The first photos and infrared spectra of Mars from the James Webb Space Telescope (JWST) were made public by the European Space Agency (ESA). On September 5, 2022, the Webb telescope acquired its first pictures and spectra of the red planet.
Webb is located near the second Sun-Earth Lagrange point, at 1.5 million kilometers from Earth (L2). The area of Mars’ sunny side towards the telescope, known as the viewable disc, is visible from the telescope’s vantage point. As a result, JWST is able to record spectra and pictures with the precise precision required to investigate transient processes. Dust storms, weather patterns, and seasonal shifts are a few of these occurrences.
This might not seem spectacular for a telescope used to find far-off dim objects, but it is. In both visible and infrared light, Mars is among the brightest objects in the night sky due to its near proximity to the Earth. However, due to the sensitivity of Webb’s equipment, the intense infrared light from Mars is practically blinding, leading to a phenomenon known as “detector saturation.”
To get around this, scientists must employ specialized detection methods, such as extremely brief exposure times and detecting just a portion of the light that reaches the detectors. They then arrived at the picture using unique data analysis techniques.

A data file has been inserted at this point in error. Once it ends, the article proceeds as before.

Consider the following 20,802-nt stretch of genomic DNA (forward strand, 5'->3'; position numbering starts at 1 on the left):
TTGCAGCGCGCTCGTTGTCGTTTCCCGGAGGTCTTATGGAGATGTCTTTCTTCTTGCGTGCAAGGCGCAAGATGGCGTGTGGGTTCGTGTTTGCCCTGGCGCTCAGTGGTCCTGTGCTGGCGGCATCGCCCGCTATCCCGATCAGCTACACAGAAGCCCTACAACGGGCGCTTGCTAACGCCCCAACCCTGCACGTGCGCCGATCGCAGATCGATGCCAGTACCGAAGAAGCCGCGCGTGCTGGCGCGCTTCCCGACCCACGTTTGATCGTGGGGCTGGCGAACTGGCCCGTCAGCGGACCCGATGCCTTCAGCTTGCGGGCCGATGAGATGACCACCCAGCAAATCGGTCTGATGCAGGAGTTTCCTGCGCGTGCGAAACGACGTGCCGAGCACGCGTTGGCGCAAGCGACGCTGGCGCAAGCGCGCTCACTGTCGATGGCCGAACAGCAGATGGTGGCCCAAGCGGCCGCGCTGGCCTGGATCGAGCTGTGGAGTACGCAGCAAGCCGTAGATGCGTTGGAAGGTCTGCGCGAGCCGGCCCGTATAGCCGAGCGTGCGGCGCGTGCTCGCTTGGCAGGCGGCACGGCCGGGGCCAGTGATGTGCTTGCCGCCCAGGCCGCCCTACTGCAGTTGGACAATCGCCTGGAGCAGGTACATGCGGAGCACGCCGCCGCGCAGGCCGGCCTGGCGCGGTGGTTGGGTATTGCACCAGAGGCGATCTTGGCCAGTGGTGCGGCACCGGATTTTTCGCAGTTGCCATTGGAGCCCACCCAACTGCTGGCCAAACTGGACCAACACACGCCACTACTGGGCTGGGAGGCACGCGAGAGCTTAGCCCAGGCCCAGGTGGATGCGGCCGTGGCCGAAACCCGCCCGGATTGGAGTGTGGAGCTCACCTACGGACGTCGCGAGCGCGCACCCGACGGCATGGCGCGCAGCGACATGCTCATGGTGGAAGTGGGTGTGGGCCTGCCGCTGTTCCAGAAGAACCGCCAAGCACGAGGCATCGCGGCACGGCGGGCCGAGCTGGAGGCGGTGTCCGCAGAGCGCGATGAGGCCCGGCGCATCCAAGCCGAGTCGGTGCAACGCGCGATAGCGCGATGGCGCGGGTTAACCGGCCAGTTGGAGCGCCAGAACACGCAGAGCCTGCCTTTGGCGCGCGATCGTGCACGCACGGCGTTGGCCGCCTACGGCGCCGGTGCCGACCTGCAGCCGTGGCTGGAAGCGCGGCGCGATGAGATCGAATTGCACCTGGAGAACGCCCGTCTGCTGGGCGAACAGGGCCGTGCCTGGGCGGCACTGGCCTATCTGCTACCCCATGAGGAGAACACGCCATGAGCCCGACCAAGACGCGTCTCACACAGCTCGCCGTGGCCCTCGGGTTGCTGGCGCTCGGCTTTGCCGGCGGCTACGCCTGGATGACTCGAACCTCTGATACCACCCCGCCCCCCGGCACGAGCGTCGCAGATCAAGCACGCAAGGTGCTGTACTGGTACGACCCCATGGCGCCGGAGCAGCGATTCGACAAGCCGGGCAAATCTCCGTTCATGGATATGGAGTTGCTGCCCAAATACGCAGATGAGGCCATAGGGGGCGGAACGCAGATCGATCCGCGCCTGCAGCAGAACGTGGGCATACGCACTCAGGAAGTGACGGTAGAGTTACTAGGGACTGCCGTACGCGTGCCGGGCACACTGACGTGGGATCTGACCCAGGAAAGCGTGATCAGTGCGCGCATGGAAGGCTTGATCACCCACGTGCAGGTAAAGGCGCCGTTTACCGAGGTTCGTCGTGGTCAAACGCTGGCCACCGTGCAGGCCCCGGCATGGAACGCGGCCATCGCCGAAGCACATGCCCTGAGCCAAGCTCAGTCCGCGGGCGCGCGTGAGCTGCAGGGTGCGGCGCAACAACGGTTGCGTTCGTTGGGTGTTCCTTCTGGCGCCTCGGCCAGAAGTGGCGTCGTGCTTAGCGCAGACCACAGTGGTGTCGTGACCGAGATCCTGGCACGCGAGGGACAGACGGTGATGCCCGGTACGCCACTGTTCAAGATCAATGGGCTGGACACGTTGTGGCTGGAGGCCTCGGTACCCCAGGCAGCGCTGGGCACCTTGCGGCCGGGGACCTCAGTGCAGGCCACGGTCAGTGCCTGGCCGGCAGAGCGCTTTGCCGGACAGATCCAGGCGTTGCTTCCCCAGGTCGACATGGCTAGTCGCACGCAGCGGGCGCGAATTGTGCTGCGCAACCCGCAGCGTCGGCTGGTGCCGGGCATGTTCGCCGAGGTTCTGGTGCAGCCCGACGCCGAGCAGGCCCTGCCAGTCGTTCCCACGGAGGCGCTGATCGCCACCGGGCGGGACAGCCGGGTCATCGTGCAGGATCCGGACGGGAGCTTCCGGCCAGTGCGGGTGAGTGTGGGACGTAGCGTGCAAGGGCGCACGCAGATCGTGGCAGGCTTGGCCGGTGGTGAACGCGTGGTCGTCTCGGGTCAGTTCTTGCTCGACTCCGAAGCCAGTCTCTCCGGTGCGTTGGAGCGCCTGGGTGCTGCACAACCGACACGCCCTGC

The Near-Infrared Camera (NIRCam) on JWST’s initial Mars photos shows a portion of the planet’s eastern hemisphere at two distinct wavelengths. In the picture above, two Webb NIRCam sensor fields are superimposed on the left side of a surface reference map captured by NASA’s Mars Global Surveyor.
Mars’ spectra were recorded by the James Webb Space Telescope. (Image credit: Mars JWST/GTO team, NASA, ESA, CSA, STScI)The Mars Webb photos reveal variations in brightness over a wide range of wavelengths from location to location on the planet at a certain time and date. However, the spectrum shows how the planet’s overall brightness varies subtly over hundreds of distinct wavelengths. To learn more about the atmosphere and surface of the planet, astronomers will examine spectrum characteristics.